I’ve been a beachcomber since I was a little girl, walking the tideline to pick up shells and wave-polished glass. I’ve braided strands of sea grass into bracelets, thrown living starfish back into the ocean and gathered sand dollars by moonlight. However, one ocean treasure that has eluded me is a message in a bottle.
Sir John Everett Millais painted “Message from the Sea” in 1884 when he was 55 years old. A founder of the Pre-Raphaelite Brotherhood, Millais had been the youngest student ever (at age 11) to enter the Royal Academy Schools. By the latter half of the 19th century, he was one of the wealthiest and most successful artists of his day.
The barefoot girl is obviously from a working class family, from her inexpensive, rumpled clothing to the basket strapped to her back for gathering seaweed or shellfish. Her lace edged cap reminds me of traditional Breton dress. Millais’ family lived in Brittany, France for a few years during his childhood, so perhaps he modeled her on the children he remembered from that region.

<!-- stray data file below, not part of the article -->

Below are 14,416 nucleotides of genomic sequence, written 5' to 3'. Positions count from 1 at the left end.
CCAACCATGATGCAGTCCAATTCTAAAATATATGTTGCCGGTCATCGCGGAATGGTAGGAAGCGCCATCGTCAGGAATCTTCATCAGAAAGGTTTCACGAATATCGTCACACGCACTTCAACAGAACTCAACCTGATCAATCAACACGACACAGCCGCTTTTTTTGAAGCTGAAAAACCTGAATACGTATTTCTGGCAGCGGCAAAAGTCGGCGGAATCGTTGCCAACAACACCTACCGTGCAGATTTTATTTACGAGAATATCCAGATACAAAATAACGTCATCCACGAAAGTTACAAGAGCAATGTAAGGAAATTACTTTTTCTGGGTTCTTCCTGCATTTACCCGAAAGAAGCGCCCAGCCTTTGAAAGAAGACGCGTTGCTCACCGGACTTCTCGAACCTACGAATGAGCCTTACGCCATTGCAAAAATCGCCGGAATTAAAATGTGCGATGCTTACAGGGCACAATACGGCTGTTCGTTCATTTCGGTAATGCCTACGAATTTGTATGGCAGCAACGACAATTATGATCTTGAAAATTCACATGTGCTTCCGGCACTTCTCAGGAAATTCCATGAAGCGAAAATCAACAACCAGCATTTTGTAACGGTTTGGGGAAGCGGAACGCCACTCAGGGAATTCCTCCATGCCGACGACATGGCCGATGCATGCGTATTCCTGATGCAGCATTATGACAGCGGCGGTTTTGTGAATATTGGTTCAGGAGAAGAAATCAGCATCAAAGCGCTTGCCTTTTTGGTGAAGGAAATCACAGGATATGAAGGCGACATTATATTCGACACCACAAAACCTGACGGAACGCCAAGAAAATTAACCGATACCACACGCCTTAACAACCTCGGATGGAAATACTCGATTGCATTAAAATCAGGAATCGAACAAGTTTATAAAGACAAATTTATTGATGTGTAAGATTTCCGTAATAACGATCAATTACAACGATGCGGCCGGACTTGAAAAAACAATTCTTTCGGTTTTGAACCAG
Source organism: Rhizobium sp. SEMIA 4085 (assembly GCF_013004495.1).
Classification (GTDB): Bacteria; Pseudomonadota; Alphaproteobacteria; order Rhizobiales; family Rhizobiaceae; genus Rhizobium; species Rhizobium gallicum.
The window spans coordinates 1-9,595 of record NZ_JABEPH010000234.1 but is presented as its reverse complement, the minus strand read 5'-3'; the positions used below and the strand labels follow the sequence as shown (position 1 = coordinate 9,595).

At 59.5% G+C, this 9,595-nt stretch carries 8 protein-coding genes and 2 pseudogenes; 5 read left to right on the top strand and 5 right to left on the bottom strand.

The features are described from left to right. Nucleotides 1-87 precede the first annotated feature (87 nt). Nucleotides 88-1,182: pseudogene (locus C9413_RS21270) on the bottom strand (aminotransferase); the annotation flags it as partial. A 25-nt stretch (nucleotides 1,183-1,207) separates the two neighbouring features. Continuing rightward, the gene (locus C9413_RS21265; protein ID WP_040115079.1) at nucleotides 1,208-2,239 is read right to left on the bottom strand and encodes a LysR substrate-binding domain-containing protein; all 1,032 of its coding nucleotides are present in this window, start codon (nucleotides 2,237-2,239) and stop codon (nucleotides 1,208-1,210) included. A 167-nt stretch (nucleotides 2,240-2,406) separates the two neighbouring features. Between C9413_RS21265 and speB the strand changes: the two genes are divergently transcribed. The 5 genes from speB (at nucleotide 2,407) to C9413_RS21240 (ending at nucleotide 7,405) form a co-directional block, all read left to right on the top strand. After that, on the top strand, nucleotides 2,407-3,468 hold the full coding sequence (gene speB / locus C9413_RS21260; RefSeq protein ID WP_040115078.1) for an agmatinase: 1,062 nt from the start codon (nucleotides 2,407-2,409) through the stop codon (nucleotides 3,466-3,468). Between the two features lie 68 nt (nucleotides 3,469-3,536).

Did she find the bottle at low tide and break it open on the stone block where she is sitting? Perhaps the remains of a disused breakwater or pier, her seaweed-covered perch must be submerged for much of the day. Who threw the bottle off a ship, a fisherman, sailor or trader sending one last letter “home” before steaming away for distant ports? Or is it from young lovers sharing their passion with the world? Whoever the author, the language is French if a young Breton girl can read it.
Even today when we can connect with strangers on the internet and text our friends and family from every corner of the Earth, the idea of letting chance and the waves carry a handwritten message to someone unknown holds a powerful allure.
If you’d like to share this image with friends by more traditional mailing methods, cards featuring the painting — and other Ladies with Letters images — are available in the Post Whistle store on Zazzle.
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